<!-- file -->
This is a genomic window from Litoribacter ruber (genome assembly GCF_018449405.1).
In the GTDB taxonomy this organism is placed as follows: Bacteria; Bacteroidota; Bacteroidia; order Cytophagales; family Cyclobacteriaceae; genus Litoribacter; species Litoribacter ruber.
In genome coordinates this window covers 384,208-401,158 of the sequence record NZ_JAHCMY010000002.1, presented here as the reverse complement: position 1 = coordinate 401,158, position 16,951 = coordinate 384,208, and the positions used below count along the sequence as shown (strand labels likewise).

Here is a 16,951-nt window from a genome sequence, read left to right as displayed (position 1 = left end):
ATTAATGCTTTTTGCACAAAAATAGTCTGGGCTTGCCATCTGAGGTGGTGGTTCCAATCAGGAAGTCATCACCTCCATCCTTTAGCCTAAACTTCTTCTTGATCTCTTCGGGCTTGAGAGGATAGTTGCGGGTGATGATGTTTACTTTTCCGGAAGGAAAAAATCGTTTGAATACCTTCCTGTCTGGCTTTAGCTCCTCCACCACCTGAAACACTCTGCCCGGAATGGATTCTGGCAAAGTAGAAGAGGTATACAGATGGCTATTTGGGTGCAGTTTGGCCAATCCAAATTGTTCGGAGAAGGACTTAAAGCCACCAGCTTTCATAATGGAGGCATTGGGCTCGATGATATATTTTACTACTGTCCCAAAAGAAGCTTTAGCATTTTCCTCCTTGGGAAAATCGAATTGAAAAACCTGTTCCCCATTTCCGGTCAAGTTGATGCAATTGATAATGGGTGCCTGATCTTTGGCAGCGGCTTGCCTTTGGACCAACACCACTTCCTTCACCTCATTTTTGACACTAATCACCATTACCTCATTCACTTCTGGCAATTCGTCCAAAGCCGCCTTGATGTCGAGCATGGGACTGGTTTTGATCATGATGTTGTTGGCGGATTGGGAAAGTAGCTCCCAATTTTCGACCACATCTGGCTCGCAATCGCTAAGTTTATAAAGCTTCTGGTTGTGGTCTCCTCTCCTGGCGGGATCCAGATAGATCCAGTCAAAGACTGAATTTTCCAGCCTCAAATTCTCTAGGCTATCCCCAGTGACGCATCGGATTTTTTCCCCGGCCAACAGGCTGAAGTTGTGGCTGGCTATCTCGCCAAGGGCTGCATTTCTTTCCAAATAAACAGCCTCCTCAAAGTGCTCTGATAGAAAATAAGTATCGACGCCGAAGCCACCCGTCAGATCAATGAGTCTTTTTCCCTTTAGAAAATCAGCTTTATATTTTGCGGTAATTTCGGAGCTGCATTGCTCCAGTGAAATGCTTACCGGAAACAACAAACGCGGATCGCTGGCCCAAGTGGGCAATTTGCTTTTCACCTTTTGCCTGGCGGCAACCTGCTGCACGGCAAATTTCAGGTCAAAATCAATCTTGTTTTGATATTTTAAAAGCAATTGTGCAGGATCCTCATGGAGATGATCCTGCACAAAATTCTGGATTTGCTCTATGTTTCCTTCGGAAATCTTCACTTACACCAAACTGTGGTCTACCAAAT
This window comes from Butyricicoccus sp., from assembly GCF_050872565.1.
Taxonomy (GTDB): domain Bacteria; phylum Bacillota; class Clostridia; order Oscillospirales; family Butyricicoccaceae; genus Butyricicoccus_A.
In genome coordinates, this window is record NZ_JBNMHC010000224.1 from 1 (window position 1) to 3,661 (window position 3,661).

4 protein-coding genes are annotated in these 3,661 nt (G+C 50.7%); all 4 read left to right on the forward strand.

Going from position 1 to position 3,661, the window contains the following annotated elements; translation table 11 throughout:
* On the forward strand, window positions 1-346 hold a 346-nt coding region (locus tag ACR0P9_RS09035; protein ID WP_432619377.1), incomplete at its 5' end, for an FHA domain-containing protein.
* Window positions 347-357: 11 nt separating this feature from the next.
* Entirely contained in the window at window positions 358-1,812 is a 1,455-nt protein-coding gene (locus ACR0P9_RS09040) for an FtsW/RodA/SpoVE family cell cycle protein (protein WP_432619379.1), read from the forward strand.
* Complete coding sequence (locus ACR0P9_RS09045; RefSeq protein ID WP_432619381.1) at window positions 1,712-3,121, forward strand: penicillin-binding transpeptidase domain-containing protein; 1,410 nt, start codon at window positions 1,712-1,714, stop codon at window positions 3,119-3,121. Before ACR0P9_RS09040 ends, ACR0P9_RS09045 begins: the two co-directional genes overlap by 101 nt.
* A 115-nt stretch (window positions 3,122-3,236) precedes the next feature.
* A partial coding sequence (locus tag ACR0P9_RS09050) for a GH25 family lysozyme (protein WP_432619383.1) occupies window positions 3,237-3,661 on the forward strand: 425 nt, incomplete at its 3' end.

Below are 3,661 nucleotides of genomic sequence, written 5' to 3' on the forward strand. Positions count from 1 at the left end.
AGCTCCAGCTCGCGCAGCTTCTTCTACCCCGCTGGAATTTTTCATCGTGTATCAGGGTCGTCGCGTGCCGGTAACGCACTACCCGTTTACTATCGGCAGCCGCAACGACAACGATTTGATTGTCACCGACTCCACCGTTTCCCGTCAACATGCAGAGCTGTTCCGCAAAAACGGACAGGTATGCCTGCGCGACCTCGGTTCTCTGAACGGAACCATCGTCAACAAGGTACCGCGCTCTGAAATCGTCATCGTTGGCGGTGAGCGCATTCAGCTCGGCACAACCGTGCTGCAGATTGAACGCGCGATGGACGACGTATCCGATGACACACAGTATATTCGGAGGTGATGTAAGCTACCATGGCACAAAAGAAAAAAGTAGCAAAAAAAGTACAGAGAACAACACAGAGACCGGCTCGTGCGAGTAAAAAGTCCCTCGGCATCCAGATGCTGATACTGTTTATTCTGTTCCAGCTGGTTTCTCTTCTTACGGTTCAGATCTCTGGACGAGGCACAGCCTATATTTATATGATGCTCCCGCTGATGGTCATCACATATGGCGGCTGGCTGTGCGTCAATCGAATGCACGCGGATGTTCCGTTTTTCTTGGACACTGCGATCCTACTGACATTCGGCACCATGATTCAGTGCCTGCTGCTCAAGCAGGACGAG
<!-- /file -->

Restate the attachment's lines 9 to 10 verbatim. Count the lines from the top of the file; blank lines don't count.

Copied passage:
4 protein-coding genes are annotated in these 3,661 nt (G+C 50.7%); all 4 read left to right on the forward strand.

Going from position 1 to position 3,661, the window contains the following annotated elements; translation table 11 throughout: